Little Lewes’s Top Five Day Trips from Lewes with Kids by Kate Johnson, littlelewes.com
I wish this could be a top 10, as it’s so hard to narrow down all there is to do here. But if I must be pinned to five, I’d say these are my favourite day trips from Lewes for families (and you’ll notice that I can’t help but sneak in extra tidbits to each…).
The Sussex coastline is pebbly and cliff-faced, its town beaches Seaford Eastbourne, Rottingdean, Brighton, Hove, etc) tend to be long and deep, while the more isolated ones have chalky backdrops that offer impressive photo opportunities.
My family’s favourite is Birling Gap, where there’s an easy cliff walk to a lighthouse (and a little ice cream shop) and a National Trust-run café and education centre just above the beach (for loo stops, cups of tea and fossil geekery).
Check the tide tables and take waterproof shoes in summer for kids if you have them – the rockpooling is sublime in either direction from the steps. Oh and you can stop for lunch in East Dean on the way – where there’s The Tiger Inn or The Beehive delicatessen right on the village green. There’s also a great playground and Seven Sisters Sheep Centre here…
In late 2013 this very beautiful bijoux museum revealed its sensitively executed £2.5-million facelift and now stands as quite the architectural gem. It’s a showcase for the incredible output of the famed artist community of Ditchling village. Equally lauded for its excellent rebrand, it thereafter became part of the Sussex Coastal Culture Trail
Quiet but accommodating to children, it has a Family Trail, a weekly pre-school drop-in art session, and holiday events – all to supplement its display of interesting artefacts, paintings and letterpress.
Nearby there’s the very family-friendly café Mister Magnolia’s, which is unmissable, especially if your children are very small. On the way back to Lewes is the equally unmissable Half Moon pub in Plumpton, which serves excellent food and has a HUGE garden (read: playing field) that older kids will love for kicking a ball about in while you sip on a pint. A steep walk to the top of the Downs starts directly opposite.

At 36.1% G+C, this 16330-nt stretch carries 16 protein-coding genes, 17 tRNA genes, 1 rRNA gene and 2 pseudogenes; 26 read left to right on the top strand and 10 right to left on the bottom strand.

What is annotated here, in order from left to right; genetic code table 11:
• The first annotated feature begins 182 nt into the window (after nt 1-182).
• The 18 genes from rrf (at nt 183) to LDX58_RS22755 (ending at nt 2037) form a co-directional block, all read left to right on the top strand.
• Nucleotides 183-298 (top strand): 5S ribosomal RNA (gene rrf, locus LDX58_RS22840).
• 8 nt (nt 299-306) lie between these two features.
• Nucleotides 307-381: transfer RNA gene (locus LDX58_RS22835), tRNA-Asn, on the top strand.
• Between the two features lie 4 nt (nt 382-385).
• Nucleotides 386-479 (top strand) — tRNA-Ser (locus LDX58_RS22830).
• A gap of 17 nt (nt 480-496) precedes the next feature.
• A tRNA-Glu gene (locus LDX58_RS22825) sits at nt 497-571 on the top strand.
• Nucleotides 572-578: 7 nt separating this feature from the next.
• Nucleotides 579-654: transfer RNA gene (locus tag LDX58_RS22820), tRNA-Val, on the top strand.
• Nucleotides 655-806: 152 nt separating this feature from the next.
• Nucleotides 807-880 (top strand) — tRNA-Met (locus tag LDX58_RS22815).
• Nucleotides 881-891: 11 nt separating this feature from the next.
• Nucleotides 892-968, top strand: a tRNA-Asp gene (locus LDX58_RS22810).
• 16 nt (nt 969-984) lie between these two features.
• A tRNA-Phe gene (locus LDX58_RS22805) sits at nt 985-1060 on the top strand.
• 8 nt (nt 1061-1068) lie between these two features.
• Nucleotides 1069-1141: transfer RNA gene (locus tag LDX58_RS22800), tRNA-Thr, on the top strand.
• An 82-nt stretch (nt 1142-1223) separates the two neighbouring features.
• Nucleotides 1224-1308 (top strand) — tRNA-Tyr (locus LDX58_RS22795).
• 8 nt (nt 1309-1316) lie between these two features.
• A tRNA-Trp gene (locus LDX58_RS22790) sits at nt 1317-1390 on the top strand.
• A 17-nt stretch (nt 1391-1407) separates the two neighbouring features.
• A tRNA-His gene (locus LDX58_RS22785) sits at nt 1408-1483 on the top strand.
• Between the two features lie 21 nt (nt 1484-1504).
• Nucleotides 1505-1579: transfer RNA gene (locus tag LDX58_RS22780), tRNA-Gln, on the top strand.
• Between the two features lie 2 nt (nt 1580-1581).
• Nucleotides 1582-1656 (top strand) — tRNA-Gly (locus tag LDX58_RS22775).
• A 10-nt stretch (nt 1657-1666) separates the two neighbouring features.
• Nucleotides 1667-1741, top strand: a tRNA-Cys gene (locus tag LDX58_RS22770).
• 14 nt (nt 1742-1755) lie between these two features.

Part of the Sussex Coastal Culture Trail along with the Towner in Eastbourne and the Jerwood [http://www.jerwoodgallery.org] in Hastings (and now the Ditchling Museum of Art + Craft (see above), the white modernist beauty that is the De La Warr Pavilion is truly deserving of a visit from Lewes.
First opened in 1935 by Earl De La Warr, it’s the place for (free!) art, design and culture exhibitions, as well as events including gigs and open-air cinema screenings in the summer. The café is good and the beach is vast, though there’s plenty in terms of rockpooling and boats to look at right on the stretch in front of the Pavilion.
In Lewes, the South Downs are all around, throwing up plenty of great walking opportunities and options. But an easy one that begins just at the top of town goes through Landport Bottom, where the views of the town and surrounding countryside are quite something. There’s a small wood here that comes out at the top of chalky cliffs (this area is classed as a Nature Reserve – and be careful, the drop is hidden by grass), and then a simple Downs walk onwards or back towards town.
If you have small children (six and younger) this simple loop is enough and whiles away a couple of hours, after which you’re perfectly placed for lunch nearby at the Pelham Arms or a wander all the way through town to snoop around the antique shops (good luck with that, your kids will hate it!), browse our wonderful children’s independent bookshop Bags of Books, and have lunch or a teatime treat at The Buttercup Café next door.
A super simple ‘activity’ that requires little exertion if you’re taking the car route is to head to one of the villages near Lewes that have nice playgrounds and nice pubs – some even have nice pubs with nice playgrounds.
Some villages, such as Glynde and Rodmell, can be walked to over the Downs straight from town (I’d particularly recommend scaling Mount Caburn and heading to Glynde and its Trevor Arms – much less terrifying than it sounds).
Whether by car or on foot, these jaunts make for easy trips from Lewes with kids, and you get to see the pretty countryside as you go – with the promise sustenance at the end.
For more ‘things to do in and near Lewes with kids’, see littlelewes.com [http://www.littlelewes.com].
This content was adapted from posts originally published at littlelewes.com. All text and images are copyright Kate Johnson, Little Lewes. Duplication or unauthorised use of this content without express permission of the author is strictly prohibited.